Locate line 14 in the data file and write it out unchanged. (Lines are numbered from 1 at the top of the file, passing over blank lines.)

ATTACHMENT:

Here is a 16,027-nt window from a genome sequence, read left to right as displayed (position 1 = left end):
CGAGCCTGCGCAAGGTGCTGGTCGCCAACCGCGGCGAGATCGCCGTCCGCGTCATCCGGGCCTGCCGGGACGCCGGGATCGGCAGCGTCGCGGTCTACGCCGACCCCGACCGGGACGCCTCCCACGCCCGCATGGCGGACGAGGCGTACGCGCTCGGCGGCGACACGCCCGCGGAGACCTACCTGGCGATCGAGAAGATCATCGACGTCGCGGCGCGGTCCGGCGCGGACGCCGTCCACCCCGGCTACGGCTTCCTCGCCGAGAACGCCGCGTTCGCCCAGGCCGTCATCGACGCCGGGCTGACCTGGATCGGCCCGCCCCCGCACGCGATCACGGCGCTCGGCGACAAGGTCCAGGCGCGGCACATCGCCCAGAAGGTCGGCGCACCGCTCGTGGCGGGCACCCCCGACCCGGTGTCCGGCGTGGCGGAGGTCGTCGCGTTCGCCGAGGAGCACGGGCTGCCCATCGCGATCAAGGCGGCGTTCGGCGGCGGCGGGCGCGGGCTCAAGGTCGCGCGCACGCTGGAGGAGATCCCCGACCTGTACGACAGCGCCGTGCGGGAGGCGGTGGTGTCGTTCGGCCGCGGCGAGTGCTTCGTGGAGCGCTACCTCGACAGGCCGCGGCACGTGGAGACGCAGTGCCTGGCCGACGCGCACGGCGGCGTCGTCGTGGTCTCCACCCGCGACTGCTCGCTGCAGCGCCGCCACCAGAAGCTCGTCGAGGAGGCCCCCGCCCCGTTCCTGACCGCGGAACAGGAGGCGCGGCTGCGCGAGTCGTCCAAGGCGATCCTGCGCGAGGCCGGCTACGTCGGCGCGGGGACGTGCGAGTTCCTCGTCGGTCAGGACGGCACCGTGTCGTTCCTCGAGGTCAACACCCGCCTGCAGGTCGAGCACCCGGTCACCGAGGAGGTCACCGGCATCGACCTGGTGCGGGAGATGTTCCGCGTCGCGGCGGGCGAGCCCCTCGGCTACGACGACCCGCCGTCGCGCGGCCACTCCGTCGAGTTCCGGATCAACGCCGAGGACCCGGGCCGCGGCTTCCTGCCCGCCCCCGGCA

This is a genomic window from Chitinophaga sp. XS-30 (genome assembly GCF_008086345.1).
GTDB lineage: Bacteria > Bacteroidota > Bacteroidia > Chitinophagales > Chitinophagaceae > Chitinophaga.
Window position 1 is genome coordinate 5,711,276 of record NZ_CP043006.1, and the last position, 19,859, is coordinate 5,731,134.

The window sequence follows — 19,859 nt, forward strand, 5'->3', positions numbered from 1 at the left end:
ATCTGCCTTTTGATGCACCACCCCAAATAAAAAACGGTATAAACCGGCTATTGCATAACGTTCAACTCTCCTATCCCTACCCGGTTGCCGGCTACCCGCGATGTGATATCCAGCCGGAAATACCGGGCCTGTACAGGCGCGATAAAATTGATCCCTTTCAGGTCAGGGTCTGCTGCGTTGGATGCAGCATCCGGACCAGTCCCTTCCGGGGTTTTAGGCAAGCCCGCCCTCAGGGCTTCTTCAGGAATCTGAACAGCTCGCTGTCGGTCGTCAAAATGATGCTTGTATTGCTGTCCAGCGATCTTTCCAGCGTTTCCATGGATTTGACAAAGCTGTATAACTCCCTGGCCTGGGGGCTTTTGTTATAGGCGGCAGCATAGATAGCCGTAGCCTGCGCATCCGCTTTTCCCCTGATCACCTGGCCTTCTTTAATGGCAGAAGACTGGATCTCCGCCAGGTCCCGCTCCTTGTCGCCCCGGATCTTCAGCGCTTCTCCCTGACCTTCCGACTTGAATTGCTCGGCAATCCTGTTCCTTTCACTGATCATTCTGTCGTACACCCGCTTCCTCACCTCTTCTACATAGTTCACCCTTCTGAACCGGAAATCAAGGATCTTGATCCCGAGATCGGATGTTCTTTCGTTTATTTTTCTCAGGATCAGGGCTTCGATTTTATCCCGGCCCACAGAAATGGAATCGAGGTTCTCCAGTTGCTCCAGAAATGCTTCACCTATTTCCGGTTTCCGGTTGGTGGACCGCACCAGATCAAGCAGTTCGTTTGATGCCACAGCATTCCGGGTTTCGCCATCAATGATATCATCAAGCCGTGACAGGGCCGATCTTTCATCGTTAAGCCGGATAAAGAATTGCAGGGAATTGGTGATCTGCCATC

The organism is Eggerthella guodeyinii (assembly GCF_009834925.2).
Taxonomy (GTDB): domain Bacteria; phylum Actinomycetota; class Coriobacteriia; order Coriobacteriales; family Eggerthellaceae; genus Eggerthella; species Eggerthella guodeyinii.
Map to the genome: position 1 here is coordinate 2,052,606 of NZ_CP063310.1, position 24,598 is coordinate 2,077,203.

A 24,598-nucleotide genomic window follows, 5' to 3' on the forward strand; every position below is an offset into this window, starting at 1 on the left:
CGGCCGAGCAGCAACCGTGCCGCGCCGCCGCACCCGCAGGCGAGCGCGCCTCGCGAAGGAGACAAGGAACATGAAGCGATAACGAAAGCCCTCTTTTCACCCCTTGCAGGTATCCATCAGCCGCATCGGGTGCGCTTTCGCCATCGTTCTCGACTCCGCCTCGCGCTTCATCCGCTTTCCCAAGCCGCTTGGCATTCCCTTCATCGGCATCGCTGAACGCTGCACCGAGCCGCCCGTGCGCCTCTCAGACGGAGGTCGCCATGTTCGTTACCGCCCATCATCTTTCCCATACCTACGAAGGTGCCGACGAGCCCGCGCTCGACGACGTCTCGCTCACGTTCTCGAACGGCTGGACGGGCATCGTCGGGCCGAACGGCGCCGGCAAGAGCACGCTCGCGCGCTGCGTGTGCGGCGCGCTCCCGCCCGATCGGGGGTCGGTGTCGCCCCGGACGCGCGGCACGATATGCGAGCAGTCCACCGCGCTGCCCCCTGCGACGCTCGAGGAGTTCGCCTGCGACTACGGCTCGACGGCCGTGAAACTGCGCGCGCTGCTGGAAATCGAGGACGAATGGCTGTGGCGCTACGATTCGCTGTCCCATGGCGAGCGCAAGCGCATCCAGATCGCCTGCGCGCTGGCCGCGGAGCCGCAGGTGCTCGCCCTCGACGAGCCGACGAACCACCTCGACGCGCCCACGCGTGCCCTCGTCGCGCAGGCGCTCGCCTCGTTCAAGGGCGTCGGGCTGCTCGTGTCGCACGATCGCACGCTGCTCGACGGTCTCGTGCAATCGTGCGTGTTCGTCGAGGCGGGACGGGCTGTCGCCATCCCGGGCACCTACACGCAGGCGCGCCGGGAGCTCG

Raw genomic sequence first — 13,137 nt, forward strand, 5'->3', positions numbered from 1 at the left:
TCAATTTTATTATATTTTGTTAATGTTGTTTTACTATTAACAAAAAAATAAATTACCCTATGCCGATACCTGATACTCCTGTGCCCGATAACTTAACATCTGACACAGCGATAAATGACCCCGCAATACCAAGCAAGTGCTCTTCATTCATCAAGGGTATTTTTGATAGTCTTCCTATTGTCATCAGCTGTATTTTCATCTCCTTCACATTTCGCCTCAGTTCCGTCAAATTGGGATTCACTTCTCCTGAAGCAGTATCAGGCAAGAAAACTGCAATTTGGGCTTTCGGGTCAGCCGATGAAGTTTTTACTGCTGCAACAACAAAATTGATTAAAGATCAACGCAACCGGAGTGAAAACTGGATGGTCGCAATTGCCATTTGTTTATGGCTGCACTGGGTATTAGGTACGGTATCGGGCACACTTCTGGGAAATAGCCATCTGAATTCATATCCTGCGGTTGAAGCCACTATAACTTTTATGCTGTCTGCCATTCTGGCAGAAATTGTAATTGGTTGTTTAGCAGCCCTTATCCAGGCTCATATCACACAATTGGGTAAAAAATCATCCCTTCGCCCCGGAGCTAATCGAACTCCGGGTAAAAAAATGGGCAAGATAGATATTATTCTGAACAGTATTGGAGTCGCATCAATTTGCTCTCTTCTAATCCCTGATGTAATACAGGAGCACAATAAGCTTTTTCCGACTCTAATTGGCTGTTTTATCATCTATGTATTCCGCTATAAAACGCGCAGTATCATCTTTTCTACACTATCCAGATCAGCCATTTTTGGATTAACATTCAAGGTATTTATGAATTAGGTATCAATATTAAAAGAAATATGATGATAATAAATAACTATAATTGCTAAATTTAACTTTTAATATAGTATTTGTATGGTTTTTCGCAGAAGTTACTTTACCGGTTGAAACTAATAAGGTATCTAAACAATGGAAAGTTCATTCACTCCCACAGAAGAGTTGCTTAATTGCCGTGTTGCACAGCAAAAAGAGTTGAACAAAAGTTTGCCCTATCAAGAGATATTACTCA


TCAATTTTATTATATTTTGTTAATGTTGTTTTACTATTAACAAAAAAATAAATTACCCTATGCCGATACCTGATACTCCTGTGCCCGATAACTTAACATCTGACACAGCGATAAATGACCCCGCAATACCAAGCAAGTGCTCTTCATTCATCAAGGGTATTTTTGATAGTCTTCCTATTGTCATCAGCTGTATTTTCATCTCCTTCACATTTCGCCTCAGTTCCGTCAAATTGGGATTCACTTCTCCTGAAGCAGTATCAGGCAAGAAAACTGCAATTTGGGCTTTCGGGTCAGCCGATGAAGTTTTTACTGCTGCAACAACAAAATTGATTAAAGATCAACGCAACCGGAGTGAAAACTGGATGGTCGCAATTGCCATTTGTTTATGGCTGCACTGGGTATTAGGTACGGTATCGGGCACACTTCTGGGAAATAGCCATCTGAATTCATATCCTGCGGTTGAAGCCACTATAACTTTTATGCTGTCTGCCATTCTGGCAGAAATTGTAATTGGTTGTTTAGCAGCCCTTATCCAGGCTCATATCACACAATTGGGTAAAAAATCATCCCTTCGCCCCGGAGCTAATCGAACTCCGGGTAAAAAAATGGGCAAGATAGATATTATTCTGAACAGTATTGGAGTCGCATCAATTTGCTCTCTTCTAATCCCTGATGTAATACAGGAGCACAATAAGCTTTTTCCGACTCTAATTGGCTGTTTTATCATCTATGTATTCCGCTATAAAACGCGCAGTATCATCTTTTCTACACTATCCAGATCAGCCATTTTTGGATTAACATTCAAGGTATTTATGAATTAGGTATCAATATTAAAAGAAATATGATGATAATAAATAACTATAATTGCTAAATTTAACTTTTAATATAGTATTTGTATGGTTTTTCGCAGAAGTTACTTTACCGGTTGAAACTAATAAGGTATCTAAACAATGGAAAGTTCATTCACTCCCACAGAAGAGTTGCTTAATTGCCGTGTTGCACAGCAAAAAGAGTTGAACAAAAGTTTGCCCTATCAAGAGATATTACTCA